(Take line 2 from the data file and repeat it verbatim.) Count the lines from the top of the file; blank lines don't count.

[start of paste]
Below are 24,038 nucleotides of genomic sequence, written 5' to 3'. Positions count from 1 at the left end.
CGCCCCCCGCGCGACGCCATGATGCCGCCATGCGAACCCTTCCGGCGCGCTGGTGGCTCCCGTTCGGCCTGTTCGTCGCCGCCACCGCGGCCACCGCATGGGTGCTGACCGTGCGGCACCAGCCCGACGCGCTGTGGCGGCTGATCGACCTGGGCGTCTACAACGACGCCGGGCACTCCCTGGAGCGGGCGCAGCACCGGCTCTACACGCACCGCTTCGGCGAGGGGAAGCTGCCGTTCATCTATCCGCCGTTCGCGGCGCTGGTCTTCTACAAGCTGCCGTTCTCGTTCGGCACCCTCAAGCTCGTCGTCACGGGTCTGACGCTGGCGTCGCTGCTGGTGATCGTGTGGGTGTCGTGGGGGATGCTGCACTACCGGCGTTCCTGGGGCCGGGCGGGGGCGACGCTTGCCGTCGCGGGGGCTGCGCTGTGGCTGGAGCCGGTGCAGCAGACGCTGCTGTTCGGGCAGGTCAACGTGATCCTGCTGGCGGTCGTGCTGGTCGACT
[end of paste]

CGCCCCCCGCGCGACGCCATGATGCCGCCATGCGAACCCTTCCGGCGCGCTGGTGGCTCCCGTTCGGCCTGTTCGTCGCCGCCACCGCGGCCACCGCATGGGTGCTGACCGTGCGGCACCAGCCCGACGCGCTGTGGCGGCTGATCGACCTGGGCGTCTACAACGACGCCGGGCACTCCCTGGAGCGGGCGCAGCACCGGCTCTACACGCACCGCTTCGGCGAGGGGAAGCTGCCGTTCATCTATCCGCCGTTCGCGGCGCTGGTCTTCTACAAGCTGCCGTTCTCGTTCGGCACCCTCAAGCTCGTCGTCACGGGTCTGACGCTGGCGTCGCTGCTGGTGATCGTGTGGGTGTCGTGGGGGATGCTGCACTACCGGCGTTCCTGGGGCCGGGCGGGGGCGACGCTTGCCGTCGCGGGGGCTGCGCTGTGGCTGGAGCCGGTGCAGCAGACGCTGCTGTTCGGGCAGGTCAACGTGATCCTGCTGGCGGTCGTGCTGGTCGACT